Across Cambridgeshire 6,500 young people have taken part in a wide range of activities and events as they show adults of all ages that they are ensuring the Act of Remembrance will continue for generations to come.

Here’s just a few examples from across Cambridgeshire :                  

  • 1st Little Paxton Scouts – Remembrance parade weekend started with a hike from Buckden to Little Paxton and a sleepover on Saturday evening. They then had an evening of getting uniforms ironed, badges sewn on, shoes shined then a couple of films and pizza. The scouts and leaders were all up early and in good spirits for the St Neots event, with 1st and 2nd St Neots also in attendance
  • 1st Papworth Beaver Scouts created a display for the village Remembrance Day service. Each one wrote a tag saying what they are thankful for, which was turned into a “tree” of remembrance, and hand painted a candle.
  • 1st Whittlesey Scout Group were one of many who chose to help collect donations on behalf of the Royal British Legion
  • 12th Cambridge ensured their own bespoke memorial to lives lost in WW2, of whom the eldest was just 23, was centre stage
  • 28th Cambridge used a video they made 2 years ago, where a 10 year old Cub meets a WW2 veteran
  • This November Cambridgeshire Scouts have been honoured to be presented with an agreement to represent the new Affiliation between themselves and the Royal British Legion. 50th Cambridge were privileged to be joined by Royal British Legions’ County President, their Youth Officer and a representative from Cambridgeshire Scouts for the presentation as part of their own Remembrance Troop meeting.  Watch out for more details about the Affiliation, including the background, the presentation and the opportunities) soon.
  • Then on Remembrance Sunday scouts of all ages were present at many community parades and services, representing the youth of the today with great pride.

Thanks to Abington Jeremiahs, 1st Fenstanton & Hilton, 1st Longstanton, 1st Papworth, 1st Whittlesey, 3rd Nene, 11th/9th Cambridge, 12th Cambridge, 28th Cambridge and 50th Cambridge Scout Groups for sharing their photos plus 1st Earith, Bluntisham and Colne for sharing this short video clip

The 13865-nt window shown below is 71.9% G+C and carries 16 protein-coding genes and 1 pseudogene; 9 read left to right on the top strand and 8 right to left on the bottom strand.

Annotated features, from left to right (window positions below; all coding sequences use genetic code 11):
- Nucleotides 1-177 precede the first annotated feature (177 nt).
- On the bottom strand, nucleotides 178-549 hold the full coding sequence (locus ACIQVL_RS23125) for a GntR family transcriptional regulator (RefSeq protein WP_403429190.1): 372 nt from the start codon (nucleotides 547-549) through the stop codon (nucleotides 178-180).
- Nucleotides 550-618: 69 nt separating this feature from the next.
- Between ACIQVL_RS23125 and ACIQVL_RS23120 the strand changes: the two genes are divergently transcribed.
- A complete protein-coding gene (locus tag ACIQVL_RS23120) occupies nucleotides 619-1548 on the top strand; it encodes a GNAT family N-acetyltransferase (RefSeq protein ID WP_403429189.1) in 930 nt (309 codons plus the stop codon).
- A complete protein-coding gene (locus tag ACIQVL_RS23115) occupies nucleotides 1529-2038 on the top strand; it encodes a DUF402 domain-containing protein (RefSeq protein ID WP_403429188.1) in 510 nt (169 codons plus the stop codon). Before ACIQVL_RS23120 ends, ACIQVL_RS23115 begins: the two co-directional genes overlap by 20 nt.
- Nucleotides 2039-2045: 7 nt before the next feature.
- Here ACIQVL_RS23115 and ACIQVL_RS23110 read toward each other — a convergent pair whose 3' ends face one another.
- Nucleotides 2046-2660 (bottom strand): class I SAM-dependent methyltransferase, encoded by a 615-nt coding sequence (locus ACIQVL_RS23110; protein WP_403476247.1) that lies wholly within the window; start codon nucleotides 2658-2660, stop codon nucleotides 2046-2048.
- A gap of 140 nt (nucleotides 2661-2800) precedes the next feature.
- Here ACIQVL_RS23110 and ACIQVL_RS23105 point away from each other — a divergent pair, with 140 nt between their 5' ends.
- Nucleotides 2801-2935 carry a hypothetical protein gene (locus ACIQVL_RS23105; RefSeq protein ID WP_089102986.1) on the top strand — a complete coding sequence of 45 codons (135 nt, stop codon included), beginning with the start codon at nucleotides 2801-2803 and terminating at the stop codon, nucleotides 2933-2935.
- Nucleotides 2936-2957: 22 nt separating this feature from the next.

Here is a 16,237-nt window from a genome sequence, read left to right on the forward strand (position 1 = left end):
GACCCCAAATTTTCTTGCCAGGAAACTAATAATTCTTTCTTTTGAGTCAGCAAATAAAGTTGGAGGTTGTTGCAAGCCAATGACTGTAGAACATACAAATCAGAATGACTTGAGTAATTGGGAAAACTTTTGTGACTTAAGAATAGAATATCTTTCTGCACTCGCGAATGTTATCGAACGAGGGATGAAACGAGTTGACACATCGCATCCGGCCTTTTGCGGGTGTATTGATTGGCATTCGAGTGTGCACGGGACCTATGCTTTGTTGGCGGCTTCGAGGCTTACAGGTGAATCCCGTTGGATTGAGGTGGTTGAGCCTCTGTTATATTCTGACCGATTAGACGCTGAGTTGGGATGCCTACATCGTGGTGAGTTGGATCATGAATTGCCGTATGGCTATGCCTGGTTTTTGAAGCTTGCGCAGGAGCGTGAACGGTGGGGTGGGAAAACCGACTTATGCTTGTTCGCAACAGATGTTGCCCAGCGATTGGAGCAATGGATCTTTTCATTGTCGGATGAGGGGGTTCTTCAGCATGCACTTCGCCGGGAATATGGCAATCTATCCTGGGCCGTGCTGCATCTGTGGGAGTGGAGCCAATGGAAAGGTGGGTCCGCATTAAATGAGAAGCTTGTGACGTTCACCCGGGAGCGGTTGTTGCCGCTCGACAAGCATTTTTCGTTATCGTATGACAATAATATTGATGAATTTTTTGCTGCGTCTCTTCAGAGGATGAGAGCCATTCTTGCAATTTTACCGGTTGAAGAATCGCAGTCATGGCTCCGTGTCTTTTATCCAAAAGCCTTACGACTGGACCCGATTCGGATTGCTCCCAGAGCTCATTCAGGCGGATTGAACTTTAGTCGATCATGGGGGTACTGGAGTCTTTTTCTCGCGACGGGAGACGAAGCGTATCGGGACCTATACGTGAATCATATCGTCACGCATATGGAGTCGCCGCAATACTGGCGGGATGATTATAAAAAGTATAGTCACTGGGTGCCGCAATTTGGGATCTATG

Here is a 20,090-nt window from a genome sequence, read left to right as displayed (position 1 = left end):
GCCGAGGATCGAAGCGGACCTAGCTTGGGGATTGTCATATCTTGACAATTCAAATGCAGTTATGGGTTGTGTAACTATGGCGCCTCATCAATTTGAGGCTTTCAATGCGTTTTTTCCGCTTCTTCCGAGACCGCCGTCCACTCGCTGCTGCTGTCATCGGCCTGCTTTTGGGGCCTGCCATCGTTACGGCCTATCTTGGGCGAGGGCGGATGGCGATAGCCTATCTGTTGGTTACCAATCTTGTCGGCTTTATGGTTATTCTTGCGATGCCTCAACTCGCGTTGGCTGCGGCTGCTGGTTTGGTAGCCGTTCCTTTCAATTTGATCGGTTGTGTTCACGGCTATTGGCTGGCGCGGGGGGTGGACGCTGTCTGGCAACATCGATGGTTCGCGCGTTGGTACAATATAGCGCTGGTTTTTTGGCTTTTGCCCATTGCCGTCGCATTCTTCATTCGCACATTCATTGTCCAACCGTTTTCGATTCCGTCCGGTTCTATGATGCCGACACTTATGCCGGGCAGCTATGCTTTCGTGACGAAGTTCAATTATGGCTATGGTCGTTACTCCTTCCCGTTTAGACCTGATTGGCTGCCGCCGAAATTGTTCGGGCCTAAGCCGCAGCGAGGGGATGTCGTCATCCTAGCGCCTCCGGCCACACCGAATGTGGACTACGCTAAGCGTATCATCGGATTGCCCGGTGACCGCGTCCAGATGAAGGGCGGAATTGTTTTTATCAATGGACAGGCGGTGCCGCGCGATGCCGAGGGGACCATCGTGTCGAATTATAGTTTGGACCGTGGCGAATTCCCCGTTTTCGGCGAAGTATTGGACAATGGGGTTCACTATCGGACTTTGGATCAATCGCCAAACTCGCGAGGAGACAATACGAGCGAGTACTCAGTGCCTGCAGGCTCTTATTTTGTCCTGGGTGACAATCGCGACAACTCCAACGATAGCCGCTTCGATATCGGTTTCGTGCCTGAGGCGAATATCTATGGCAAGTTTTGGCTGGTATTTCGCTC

A bit of scouting history

Around 60,000 of these cloth badges were issued in 1945 to our scouting family members, for carrying out National Service in the Second World War. Here’s an article by Alex Tosh to explain just what they represent.

“This is a bit of a long one but bear with it.

Not many people outside the world of very nerdy Scout leaders will know what this badge is.

This little badge and around 60,000 others very like it were issued in 1945 to members of the Scout Association who carried out National Service in defence of the UK on the home front during the Second World War. While the older members and leaders joined up to serve in the armed forces the younger members did their best to keep their troops going.

This service is mostly remembered for the useful work collecting scrap or for digging for victory or working on farms.

There is however darker side to this service. In many of the most heavy bombed towns and cities in the UK Scouts were thought of as dependable and members were recruited as messengers, first aiders and guides for the massively over stretched fire and police services.

Around 1000 bravery awards were presented for this work. In Bootle, the most bombed place outside of London, three whole Scout Troops were awarded the Silver Cross for bravery.

90% of these National Service Awards and 60% bravery awards were awarded to boys aged between 13 and 17 years.

So while people attend memorials across the country this morning and quite rightly remember the soldiers sailors and airmen lost in the many conflicts across the globe, I’ll have this little badge in my pocket.

I’ll think about the terrified 14 year old directing fire engines during an air raid with burning buildings on each side of the road and bombs bricks glass and tiles raining down on them, or the 15 year old on fire watch seeing the fires and explosions slowly advance towards him or the beleaguered 16 year old patrol leader whose patrol are holding back a crowd, stopping them entering a burning building because they think a relative is still in there.

This is the reason you will see Scouts parading this morning they are not here to glorify wars and conflict. They are there simply to represent those who have gone before and those who did their best in the most terrifying and impossibly difficult situations imaginable.”